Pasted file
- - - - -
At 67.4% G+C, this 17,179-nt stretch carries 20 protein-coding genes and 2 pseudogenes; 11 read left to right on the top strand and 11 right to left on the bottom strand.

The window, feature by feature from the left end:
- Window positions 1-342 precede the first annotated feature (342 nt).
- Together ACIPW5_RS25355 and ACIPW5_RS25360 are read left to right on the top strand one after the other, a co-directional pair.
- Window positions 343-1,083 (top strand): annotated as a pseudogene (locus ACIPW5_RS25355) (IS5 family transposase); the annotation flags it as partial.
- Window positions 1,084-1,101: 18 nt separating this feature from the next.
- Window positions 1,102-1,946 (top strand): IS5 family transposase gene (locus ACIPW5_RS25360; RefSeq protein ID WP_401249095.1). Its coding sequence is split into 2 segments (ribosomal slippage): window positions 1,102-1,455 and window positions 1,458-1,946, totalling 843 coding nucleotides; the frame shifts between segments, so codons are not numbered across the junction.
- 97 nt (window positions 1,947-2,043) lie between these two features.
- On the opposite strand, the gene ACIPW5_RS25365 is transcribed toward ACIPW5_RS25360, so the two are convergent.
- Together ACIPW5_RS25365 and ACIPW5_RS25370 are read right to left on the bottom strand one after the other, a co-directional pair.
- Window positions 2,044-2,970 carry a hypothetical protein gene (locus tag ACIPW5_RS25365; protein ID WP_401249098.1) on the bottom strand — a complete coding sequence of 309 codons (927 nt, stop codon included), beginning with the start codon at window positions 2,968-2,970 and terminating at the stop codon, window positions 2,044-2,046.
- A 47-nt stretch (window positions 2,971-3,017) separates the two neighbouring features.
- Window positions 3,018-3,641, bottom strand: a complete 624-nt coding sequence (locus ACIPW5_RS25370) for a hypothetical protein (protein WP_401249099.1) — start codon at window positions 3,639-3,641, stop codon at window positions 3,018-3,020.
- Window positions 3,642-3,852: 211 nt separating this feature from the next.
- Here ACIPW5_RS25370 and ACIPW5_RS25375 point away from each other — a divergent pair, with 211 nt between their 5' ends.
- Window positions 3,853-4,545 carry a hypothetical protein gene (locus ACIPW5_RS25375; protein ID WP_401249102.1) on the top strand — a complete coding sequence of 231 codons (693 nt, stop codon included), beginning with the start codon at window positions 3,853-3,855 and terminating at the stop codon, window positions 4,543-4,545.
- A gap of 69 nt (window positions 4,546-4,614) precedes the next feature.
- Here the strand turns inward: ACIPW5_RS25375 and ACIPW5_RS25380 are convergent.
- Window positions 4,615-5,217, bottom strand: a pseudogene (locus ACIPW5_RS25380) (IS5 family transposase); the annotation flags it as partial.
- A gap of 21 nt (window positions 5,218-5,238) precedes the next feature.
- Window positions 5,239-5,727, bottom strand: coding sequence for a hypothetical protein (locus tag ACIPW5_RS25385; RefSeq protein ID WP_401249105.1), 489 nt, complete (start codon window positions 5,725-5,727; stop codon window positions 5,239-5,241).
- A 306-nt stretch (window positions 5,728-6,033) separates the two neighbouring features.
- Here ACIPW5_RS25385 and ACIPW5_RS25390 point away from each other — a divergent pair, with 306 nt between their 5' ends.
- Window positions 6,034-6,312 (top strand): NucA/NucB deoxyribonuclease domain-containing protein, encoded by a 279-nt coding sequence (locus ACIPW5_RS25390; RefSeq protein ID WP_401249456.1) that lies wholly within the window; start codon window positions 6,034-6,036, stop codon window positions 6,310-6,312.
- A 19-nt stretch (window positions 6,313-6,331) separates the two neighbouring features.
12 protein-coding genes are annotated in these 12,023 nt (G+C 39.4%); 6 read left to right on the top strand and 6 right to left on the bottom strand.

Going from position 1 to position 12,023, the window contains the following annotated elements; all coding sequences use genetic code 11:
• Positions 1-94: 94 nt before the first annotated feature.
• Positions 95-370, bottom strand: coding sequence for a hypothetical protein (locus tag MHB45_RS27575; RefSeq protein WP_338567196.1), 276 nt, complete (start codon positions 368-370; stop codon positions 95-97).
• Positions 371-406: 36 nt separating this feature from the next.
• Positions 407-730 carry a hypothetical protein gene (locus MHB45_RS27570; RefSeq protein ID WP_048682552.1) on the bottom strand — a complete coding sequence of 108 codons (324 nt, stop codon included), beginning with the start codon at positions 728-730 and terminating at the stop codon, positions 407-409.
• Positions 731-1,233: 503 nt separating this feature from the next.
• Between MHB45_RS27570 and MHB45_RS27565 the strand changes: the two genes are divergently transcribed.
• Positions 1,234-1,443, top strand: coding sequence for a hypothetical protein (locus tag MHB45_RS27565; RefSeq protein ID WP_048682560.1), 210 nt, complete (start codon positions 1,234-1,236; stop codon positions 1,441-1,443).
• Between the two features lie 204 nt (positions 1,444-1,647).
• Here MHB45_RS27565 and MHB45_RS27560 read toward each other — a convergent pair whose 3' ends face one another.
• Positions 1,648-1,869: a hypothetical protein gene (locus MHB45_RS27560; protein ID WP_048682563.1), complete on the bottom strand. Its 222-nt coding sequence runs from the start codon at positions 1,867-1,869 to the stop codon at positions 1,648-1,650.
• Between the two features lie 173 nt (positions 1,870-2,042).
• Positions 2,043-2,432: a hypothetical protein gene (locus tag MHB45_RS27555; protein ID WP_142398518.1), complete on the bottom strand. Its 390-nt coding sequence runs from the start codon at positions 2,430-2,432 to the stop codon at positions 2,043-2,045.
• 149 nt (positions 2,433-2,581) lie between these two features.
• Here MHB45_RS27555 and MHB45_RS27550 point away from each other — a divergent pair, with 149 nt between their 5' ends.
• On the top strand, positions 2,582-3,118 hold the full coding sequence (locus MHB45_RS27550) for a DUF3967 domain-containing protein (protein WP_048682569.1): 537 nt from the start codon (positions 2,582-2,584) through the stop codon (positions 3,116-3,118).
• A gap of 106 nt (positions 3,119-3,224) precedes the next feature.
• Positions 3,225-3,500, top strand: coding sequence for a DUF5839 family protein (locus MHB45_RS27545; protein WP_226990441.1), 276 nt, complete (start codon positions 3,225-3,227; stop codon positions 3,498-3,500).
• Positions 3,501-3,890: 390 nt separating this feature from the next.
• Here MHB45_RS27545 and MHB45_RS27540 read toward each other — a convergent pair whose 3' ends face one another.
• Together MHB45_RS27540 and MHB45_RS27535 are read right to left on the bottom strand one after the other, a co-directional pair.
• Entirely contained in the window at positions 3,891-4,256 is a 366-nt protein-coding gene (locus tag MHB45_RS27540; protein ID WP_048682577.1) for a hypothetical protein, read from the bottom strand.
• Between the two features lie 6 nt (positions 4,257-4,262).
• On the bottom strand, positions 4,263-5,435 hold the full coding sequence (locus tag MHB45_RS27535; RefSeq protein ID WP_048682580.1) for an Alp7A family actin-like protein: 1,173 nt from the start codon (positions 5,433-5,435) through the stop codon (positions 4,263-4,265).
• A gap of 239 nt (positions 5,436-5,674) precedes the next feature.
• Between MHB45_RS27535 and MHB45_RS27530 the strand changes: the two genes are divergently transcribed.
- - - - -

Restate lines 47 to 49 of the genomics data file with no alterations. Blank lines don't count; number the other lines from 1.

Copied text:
• Together MHB45_RS27540 and MHB45_RS27535 are read right to left on the bottom strand one after the other, a co-directional pair.
• Entirely contained in the window at positions 3,891-4,256 is a 366-nt protein-coding gene (locus tag MHB45_RS27540; protein ID WP_048682577.1) for a hypothetical protein, read from the bottom strand.
• Between the two features lie 6 nt (positions 4,257-4,262).